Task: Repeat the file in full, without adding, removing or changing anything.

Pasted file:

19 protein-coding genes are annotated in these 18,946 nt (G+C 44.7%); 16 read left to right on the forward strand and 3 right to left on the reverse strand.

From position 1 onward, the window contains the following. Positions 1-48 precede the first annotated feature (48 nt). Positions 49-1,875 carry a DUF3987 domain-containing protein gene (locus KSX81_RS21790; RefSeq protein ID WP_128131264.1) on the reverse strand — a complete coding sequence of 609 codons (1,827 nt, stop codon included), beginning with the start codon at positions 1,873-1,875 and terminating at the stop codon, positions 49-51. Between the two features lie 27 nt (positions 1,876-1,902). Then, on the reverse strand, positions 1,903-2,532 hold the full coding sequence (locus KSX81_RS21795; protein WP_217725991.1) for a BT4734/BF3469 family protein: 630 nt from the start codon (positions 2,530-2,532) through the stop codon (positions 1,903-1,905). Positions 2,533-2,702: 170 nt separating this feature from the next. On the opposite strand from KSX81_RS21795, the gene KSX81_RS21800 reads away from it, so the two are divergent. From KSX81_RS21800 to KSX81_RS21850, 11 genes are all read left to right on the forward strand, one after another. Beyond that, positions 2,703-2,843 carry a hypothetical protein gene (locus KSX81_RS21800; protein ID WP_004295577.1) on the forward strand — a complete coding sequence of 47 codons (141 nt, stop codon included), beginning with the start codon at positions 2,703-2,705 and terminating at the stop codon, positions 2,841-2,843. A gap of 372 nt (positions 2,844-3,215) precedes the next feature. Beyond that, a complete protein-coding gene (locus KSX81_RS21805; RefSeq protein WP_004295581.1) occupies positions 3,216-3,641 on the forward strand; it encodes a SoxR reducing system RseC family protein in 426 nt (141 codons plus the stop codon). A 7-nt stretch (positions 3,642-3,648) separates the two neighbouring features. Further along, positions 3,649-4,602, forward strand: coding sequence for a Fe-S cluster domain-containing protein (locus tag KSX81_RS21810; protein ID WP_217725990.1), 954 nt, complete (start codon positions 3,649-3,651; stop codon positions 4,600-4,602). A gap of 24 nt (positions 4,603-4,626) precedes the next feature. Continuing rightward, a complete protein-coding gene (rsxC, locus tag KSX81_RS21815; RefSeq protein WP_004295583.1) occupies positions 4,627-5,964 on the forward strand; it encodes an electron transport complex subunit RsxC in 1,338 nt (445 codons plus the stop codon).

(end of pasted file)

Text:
19 protein-coding genes are annotated in these 18,946 nt (G+C 44.7%); 16 read left to right on the forward strand and 3 right to left on the reverse strand.

From position 1 onward, the window contains the following. Positions 1-48 precede the first annotated feature (48 nt). Positions 49-1,875 carry a DUF3987 domain-containing protein gene (locus KSX81_RS21790; RefSeq protein ID WP_128131264.1) on the reverse strand — a complete coding sequence of 609 codons (1,827 nt, stop codon included), beginning with the start codon at positions 1,873-1,875 and terminating at the stop codon, positions 49-51. Between the two features lie 27 nt (positions 1,876-1,902). Then, on the reverse strand, positions 1,903-2,532 hold the full coding sequence (locus KSX81_RS21795; protein WP_217725991.1) for a BT4734/BF3469 family protein: 630 nt from the start codon (positions 2,530-2,532) through the stop codon (positions 1,903-1,905). Positions 2,533-2,702: 170 nt separating this feature from the next. On the opposite strand from KSX81_RS21795, the gene KSX81_RS21800 reads away from it, so the two are divergent. From KSX81_RS21800 to KSX81_RS21850, 11 genes are all read left to right on the forward strand, one after another. Beyond that, positions 2,703-2,843 carry a hypothetical protein gene (locus KSX81_RS21800; protein ID WP_004295577.1) on the forward strand — a complete coding sequence of 47 codons (141 nt, stop codon included), beginning with the start codon at positions 2,703-2,705 and terminating at the stop codon, positions 2,841-2,843. A gap of 372 nt (positions 2,844-3,215) precedes the next feature. Beyond that, a complete protein-coding gene (locus KSX81_RS21805; RefSeq protein WP_004295581.1) occupies positions 3,216-3,641 on the forward strand; it encodes a SoxR reducing system RseC family protein in 426 nt (141 codons plus the stop codon). A 7-nt stretch (positions 3,642-3,648) separates the two neighbouring features. Further along, positions 3,649-4,602, forward strand: coding sequence for a Fe-S cluster domain-containing protein (locus tag KSX81_RS21810; protein ID WP_217725990.1), 954 nt, complete (start codon positions 3,649-3,651; stop codon positions 4,600-4,602). A gap of 24 nt (positions 4,603-4,626) precedes the next feature. Continuing rightward, a complete protein-coding gene (rsxC, locus tag KSX81_RS21815; RefSeq protein WP_004295583.1) occupies positions 4,627-5,964 on the forward strand; it encodes an electron transport complex subunit RsxC in 1,338 nt (445 codons plus the stop codon).